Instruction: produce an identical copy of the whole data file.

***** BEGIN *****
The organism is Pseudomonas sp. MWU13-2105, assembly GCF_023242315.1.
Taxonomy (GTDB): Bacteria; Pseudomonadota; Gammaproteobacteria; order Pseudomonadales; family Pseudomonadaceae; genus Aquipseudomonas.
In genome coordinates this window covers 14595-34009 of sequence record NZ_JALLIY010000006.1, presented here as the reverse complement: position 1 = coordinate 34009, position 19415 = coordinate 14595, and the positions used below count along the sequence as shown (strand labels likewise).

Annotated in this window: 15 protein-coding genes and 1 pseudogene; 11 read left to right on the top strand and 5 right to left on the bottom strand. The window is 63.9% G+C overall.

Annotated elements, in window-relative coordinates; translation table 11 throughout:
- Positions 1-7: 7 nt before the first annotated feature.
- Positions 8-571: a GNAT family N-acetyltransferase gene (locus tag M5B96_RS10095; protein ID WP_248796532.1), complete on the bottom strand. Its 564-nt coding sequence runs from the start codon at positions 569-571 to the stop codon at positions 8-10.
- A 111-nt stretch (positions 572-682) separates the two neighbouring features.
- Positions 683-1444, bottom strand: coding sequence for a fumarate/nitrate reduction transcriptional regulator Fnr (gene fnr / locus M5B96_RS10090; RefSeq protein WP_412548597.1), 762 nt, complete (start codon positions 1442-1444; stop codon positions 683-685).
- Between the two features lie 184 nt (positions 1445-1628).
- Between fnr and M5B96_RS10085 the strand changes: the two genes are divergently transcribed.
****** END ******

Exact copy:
The organism is Pseudomonas sp. MWU13-2105, assembly GCF_023242315.1.
Taxonomy (GTDB): Bacteria; Pseudomonadota; Gammaproteobacteria; order Pseudomonadales; family Pseudomonadaceae; genus Aquipseudomonas.
In genome coordinates this window covers 14595-34009 of sequence record NZ_JALLIY010000006.1, presented here as the reverse complement: position 1 = coordinate 34009, position 19415 = coordinate 14595, and the positions used below count along the sequence as shown (strand labels likewise).

Annotated in this window: 15 protein-coding genes and 1 pseudogene; 11 read left to right on the top strand and 5 right to left on the bottom strand. The window is 63.9% G+C overall.

Annotated elements, in window-relative coordinates; translation table 11 throughout:
- Positions 1-7: 7 nt before the first annotated feature.
- Positions 8-571: a GNAT family N-acetyltransferase gene (locus tag M5B96_RS10095; protein ID WP_248796532.1), complete on the bottom strand. Its 564-nt coding sequence runs from the start codon at positions 569-571 to the stop codon at positions 8-10.
- A 111-nt stretch (positions 572-682) separates the two neighbouring features.
- Positions 683-1444, bottom strand: coding sequence for a fumarate/nitrate reduction transcriptional regulator Fnr (gene fnr / locus M5B96_RS10090; RefSeq protein WP_412548597.1), 762 nt, complete (start codon positions 1442-1444; stop codon positions 683-685).
- Between the two features lie 184 nt (positions 1445-1628).
- Between fnr and M5B96_RS10085 the strand changes: the two genes are divergently transcribed.